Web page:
Parental Guide - Other Family


If your children can keep contact with both sets of grandparents, this can be enormously helpful if providing them with a sense of security and belonging.

A grandparent can be someone your children can talk to and if not a grandparent, then your children may benefit from another family member or family friend in whom they can confide. Children are often relieved to talk about their experiences, fears and anxieties.


It is important to listen to your children and hear their views. However, it is you as parents who make the decisions. Clearly the older the child, the more say they will have in where they are going to live. It is important that just because a child is sixteen, they don’t make the decision themselves. They might want you to make the decision for them despite their age.


Try to refer to your ex-partner’s relationship in a positive way. The children may pick up on what you are thinking and how you are feeling. Whilst it may be difficult to deny your feelings, try to be cautious and tactful in what you say, particularly if you are feeling vengeful to the new partner.

Your children can feel trapped between the two of you, as this new person is important to your ex-partner and it is likely to become so to your children. By criticising that person you can make it harder for your children to please both of you as parents. It can feel as if the children are being asked to take sides. The more you can help your children be comfortable in the company of your ex-partner’s new relationship, difficult though it may be, the easier their own relationship with you is likely to be as they won’t have to be so careful what they say to you. They will also feel that it’s okay to enjoy the time they spend with the new partner without having to worry about what you are thinking.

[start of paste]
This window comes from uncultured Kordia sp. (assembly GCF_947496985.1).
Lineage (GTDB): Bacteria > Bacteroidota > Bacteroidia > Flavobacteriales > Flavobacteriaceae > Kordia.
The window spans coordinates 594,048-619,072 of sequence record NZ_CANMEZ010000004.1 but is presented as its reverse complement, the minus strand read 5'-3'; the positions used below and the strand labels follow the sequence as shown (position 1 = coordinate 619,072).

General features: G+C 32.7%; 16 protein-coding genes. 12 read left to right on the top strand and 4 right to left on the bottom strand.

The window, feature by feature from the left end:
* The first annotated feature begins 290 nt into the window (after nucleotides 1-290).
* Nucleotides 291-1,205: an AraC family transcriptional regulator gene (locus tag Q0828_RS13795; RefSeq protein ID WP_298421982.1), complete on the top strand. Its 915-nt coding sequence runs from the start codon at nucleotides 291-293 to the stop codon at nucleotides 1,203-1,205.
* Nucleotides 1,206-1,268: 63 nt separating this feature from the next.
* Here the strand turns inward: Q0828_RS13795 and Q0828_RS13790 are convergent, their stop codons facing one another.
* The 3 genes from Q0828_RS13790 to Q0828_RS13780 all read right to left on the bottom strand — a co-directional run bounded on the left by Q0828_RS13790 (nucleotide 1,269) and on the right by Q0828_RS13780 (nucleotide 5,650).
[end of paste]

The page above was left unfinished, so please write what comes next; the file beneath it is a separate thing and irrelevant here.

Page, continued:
The children can be a battlefield for issues of money, anger, resentment, lost opportunities, depression. It’s hard to keep sight of children’s needs when you are feeling rotten yourself. If you feel you have very little to give and nothing for yourself, how can you be expected to meet your children’s needs? Using the support of family and friends can be a lifeline and also trying to build a social life for yourself – going to the cinema, seeing friends, taking up an evening class, going to the pub. All these may make you feel stronger emotionally which in turn can help you to support your children through your separation or divorce.

Remember above all to carry on reassuring your children that you love them and that you and your ex-partner will carry on being their parents. Children can adapt given love, care and understanding.